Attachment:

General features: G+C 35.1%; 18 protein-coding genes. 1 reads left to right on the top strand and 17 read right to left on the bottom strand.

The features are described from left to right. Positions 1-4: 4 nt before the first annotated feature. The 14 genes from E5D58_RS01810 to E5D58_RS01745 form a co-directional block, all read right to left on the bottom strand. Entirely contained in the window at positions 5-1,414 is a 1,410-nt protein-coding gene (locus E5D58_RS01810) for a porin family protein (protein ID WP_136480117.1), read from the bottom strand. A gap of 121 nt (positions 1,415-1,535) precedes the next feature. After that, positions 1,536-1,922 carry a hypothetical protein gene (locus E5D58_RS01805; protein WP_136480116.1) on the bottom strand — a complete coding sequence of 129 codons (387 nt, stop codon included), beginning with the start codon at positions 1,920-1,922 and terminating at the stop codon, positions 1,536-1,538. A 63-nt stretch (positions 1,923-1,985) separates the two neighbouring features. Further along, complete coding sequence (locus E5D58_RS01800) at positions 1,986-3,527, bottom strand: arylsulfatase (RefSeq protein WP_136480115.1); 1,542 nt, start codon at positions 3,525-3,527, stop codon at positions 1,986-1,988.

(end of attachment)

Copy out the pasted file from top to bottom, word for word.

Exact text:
General features: G+C 35.1%; 18 protein-coding genes. 1 reads left to right on the top strand and 17 read right to left on the bottom strand.

The features are described from left to right. Positions 1-4: 4 nt before the first annotated feature. The 14 genes from E5D58_RS01810 to E5D58_RS01745 form a co-directional block, all read right to left on the bottom strand. Entirely contained in the window at positions 5-1,414 is a 1,410-nt protein-coding gene (locus E5D58_RS01810) for a porin family protein (protein ID WP_136480117.1), read from the bottom strand. A gap of 121 nt (positions 1,415-1,535) precedes the next feature. After that, positions 1,536-1,922 carry a hypothetical protein gene (locus E5D58_RS01805; protein WP_136480116.1) on the bottom strand — a complete coding sequence of 129 codons (387 nt, stop codon included), beginning with the start codon at positions 1,920-1,922 and terminating at the stop codon, positions 1,536-1,538. A 63-nt stretch (positions 1,923-1,985) separates the two neighbouring features. Further along, complete coding sequence (locus E5D58_RS01800) at positions 1,986-3,527, bottom strand: arylsulfatase (RefSeq protein WP_136480115.1); 1,542 nt, start codon at positions 3,525-3,527, stop codon at positions 1,986-1,988.